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European Defence: The Challenge of Strategic Autonomy
Europe is increasingly required to assume greater responsibility for its own security. The debate about strengthening Europe’s abilities to use force in extreme situations or, more broadly, to act in defence of its own interests is increasingly articulated around concepts such as strategic autonomy and – especially in France – the idea of a “European sovereignty”.
But although there is a growing body of literature on this topic, the concepts are rarely defined in a coherent manner. Nor is there much of an analysis about their practical and political implications.
Senator Hélène Conway-Mouret was Minister for Foreign Affairs in charge of the French citizens living abroad with Laurent Fabius. Furthermore, she was Secretary and the Vice-President of the Foreign Affairs, Defence and Armed Forces Committee in the Senate. Recently, she was one of the two rapporteurs of an information report compiled on behalf of the Foreign Affairs, Defence and Armed Forces Committee of the French Senate, with the precise objective of filling these gaps. The report she co-authored looks at the principles and priorities required to make independent decisions in matters of foreign policy and security.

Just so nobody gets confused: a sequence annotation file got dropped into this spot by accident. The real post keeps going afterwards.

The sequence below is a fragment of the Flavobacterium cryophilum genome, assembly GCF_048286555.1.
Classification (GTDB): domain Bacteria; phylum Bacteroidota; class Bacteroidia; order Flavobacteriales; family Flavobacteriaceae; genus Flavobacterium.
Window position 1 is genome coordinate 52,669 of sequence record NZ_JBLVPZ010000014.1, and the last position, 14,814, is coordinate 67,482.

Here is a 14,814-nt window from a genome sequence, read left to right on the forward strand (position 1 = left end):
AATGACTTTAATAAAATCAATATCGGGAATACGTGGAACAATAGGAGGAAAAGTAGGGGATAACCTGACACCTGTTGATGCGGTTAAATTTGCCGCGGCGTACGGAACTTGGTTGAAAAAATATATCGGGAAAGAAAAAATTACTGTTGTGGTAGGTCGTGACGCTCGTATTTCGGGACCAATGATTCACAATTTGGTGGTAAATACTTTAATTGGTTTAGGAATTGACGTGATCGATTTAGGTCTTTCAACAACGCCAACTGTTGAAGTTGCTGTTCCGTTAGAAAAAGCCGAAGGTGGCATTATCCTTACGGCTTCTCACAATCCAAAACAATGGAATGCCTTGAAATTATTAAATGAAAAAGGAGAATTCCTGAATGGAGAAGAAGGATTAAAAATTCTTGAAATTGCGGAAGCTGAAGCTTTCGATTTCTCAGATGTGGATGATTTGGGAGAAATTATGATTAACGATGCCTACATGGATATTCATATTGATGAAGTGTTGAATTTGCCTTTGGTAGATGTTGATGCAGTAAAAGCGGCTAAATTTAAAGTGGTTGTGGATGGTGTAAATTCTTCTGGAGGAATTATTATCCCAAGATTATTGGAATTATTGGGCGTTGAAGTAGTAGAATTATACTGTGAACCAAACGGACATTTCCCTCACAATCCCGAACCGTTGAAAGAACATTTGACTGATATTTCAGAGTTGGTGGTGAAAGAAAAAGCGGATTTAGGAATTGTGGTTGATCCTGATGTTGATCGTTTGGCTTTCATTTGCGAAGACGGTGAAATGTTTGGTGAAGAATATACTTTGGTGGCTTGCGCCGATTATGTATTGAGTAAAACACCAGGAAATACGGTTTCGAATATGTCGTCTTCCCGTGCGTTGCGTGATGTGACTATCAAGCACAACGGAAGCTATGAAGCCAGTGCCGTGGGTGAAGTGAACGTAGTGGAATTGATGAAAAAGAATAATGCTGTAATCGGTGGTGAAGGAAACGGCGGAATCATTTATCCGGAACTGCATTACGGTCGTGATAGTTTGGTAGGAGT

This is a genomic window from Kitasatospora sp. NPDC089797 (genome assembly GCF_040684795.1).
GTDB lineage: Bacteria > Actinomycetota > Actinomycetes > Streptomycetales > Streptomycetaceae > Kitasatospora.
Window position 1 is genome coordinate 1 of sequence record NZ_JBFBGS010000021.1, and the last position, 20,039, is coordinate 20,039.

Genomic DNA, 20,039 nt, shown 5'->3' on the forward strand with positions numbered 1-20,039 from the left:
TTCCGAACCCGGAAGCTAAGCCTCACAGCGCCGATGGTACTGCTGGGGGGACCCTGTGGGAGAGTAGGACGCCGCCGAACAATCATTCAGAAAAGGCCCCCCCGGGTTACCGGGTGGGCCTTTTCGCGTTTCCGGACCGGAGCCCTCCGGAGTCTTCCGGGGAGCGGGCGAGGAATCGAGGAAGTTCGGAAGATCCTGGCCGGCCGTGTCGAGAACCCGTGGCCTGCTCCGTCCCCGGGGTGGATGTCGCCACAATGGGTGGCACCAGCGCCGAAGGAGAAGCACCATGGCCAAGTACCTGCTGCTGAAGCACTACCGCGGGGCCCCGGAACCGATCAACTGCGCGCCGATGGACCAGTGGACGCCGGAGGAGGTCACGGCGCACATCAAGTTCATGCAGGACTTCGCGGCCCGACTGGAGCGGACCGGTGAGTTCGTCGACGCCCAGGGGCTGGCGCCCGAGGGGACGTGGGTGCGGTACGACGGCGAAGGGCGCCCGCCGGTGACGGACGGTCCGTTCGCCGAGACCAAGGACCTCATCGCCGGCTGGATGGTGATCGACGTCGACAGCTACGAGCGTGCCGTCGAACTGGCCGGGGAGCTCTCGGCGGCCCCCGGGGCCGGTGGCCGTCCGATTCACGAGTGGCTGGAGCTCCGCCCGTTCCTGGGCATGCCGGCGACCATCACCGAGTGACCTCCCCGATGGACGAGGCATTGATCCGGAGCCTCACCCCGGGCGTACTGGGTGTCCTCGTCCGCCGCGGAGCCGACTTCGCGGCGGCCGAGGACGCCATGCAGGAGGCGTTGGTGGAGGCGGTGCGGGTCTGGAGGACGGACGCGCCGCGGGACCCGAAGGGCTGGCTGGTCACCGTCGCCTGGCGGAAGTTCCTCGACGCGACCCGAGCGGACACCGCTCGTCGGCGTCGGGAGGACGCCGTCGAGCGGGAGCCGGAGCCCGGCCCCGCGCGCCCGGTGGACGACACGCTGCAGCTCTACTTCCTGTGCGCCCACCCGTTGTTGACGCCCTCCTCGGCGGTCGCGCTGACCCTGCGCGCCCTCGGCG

The report, which calls on the French government to be precise in what it is advocating and to refrain “from expressions that are ambiguous, or not easily translatable”, makes 12 concrete proposals, including innovative ways by which British participations should be secured for European defence efforts after Britain’s eventual departure from the EU.
In her presentation, Senator Conway-Mouret will provide details about the work of the Committee and conclusions of the report, and will then engage in a broader debate about the concept of Europe’s strategic autonomy. A university academic by profession, Ms Conway-Mouret is a member of France’s Socialist Party, and has represented for almost a decade the constituency of French citizens living abroad in the Senate in Paris.